Editorial: We’ve Seen These Signs in Our Healthcare System Before

Our healthcare system is collapsing right in front of our eyes. Graphic Carl Bindman.

Masks are gone. Restrictions have been lifted. Social distancing is no longer respected. The pandemic must be over, right? Wrong.

As we carry on pretending the pandemic never existed, we are ignoring the signs of our deteriorating healthcare system. 

On Oct. 23, a man over the age of 70 died in a Quebec City hospital after having waited 16 hours in the emergency room without being seen by a doctor. Unfortunately, this isn’t the first time our clogged system failed people.

In July, Thérèse Pardiac, 91, died after waiting seven hours for an ambulance to treat her broken leg. On Aug. 3, Montrealer Myron Cybriwski died after waiting 12 hours for an ambulance to transport him to the hospital following a head injury. 

Our healthcare system may be free money-wise, but it is not time-wise. It is crumbling and the falling pieces are killing Quebecers who are desperately seeking the help they are entitled to.

COVID is still undeniably putting a strain on the system, and pretending it no longer exists is worsening the situation. In fact, there are parallels to be made between the status of  COVID today and at this time last year.

In October 2021, cases reported each day ranged between 400 and 600, with the highest number of daily reported cases being 678. At the tail end of the fourth wave, and the very beginning of the fifth wave with the rise of the Omicron variant, COVID showed us that it wasn’t going away. And it continues to do so.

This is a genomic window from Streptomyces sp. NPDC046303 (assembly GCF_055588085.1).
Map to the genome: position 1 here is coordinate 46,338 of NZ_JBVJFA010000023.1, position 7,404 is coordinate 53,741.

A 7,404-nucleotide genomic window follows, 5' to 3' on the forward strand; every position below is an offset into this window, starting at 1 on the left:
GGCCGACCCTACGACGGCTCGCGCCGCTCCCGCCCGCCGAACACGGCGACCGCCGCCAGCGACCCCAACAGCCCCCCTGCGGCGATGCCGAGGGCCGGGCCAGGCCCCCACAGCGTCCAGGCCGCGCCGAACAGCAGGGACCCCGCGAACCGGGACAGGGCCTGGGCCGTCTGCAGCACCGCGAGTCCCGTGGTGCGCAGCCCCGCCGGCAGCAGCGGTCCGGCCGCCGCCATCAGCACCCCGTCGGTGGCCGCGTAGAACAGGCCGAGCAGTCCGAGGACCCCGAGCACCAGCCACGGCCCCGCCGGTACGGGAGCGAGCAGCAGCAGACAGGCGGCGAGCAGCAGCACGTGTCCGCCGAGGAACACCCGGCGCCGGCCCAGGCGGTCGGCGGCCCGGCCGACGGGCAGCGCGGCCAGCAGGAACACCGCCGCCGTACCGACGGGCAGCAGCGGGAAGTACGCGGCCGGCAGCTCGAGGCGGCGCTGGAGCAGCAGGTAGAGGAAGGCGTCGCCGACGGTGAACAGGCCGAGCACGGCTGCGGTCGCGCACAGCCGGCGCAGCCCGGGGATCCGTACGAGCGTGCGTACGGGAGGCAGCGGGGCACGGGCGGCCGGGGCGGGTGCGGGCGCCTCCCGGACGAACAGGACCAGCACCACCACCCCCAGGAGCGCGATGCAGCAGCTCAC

Last month, daily cases were in the thousands. Could last year’s autumn be a model for how COVID will develop in the upcoming months?

More worrisome, our healthcare staff is overworked. With a collapsing healthcare system, how can Quebec even be prepared for another wave as severe as last December’s?

As the number of employees burning out increases, so does the shortage of staff. In June 2022, Health Minister Christian Dubé announced that the healthcare system was missing 8,000 employees, the majority of which were on sick leave. In response, Dubé partially closed down six emergency rooms across the province.

More recently, Dubé announced at a press conference on Oct. 26 that he was confident that the situation would improve, but the data suggests otherwise.

According to reports taken on Oct. 30,  the emergency room of the University of Montreal Health Centre was 33 per cent above maximum capacity, with 11 patients having waited over 48 hours to be treated. The Jewish General Hospital was 23 per cent above capacity, with eight patients having waited over 48 hours.

Hospitals in the Integrated University Health and Social Services Centre (CIUSSS) de l'Est are 17 per cent above capacity, with a total of 17 patients having waited above 48 hours. The CIUSS de l’Ouest is nine per cent over, with 12 patients on stretchers for over 48 hours. Lastly, hospitals within the McGill University Health Centre are 32 per cent above capacity, with 24 patients awaiting treatment for over two days.

This data is shocking. Our system is fragile and holding on by a thread. If COVID develops in the same way as it did last year, our health system is in deep trouble.

Quebecers need to take precautionary measures to stop the spread of the virus by wearing masks, sanitizing surface areas and respecting social distancing. Not only when mandated by politicians, but also out of our moral obligation to alleviate the pain of patients stuck waiting hours in a clogged system.